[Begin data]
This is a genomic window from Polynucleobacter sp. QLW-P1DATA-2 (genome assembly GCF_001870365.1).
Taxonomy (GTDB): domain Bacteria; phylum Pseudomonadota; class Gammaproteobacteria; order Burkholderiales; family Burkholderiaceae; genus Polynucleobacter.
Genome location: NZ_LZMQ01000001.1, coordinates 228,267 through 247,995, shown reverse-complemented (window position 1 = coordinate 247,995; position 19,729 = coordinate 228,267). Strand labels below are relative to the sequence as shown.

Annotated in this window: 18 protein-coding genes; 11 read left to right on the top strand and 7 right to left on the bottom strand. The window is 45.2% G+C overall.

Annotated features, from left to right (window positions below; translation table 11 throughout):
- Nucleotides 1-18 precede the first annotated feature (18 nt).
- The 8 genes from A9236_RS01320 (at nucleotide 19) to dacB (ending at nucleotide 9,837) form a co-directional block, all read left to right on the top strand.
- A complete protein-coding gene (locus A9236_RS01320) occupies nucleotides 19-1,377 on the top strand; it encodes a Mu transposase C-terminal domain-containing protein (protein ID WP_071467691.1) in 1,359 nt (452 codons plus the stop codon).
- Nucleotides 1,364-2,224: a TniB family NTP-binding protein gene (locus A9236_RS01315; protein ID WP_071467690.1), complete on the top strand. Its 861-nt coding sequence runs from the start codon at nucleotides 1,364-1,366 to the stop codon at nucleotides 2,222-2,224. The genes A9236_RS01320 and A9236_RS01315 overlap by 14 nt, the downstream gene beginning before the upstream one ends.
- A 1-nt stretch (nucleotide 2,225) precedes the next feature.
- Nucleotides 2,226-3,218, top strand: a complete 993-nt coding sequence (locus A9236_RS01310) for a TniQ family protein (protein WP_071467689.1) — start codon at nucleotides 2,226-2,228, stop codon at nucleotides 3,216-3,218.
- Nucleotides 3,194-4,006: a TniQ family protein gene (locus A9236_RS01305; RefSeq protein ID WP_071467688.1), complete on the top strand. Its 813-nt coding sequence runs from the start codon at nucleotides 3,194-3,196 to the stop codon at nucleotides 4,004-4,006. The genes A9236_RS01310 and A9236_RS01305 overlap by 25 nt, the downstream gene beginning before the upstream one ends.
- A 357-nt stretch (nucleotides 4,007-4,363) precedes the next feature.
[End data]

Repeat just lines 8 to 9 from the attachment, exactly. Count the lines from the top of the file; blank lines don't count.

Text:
- A complete protein-coding gene (locus A9236_RS01320) occupies nucleotides 19-1,377 on the top strand; it encodes a Mu transposase C-terminal domain-containing protein (protein ID WP_071467691.1) in 1,359 nt (452 codons plus the stop codon).
- Nucleotides 1,364-2,224: a TniB family NTP-binding protein gene (locus A9236_RS01315; protein ID WP_071467690.1), complete on the top strand. Its 861-nt coding sequence runs from the start codon at nucleotides 1,364-1,366 to the stop codon at nucleotides 2,222-2,224. The genes A9236_RS01320 and A9236_RS01315 overlap by 14 nt, the downstream gene beginning before the upstream one ends.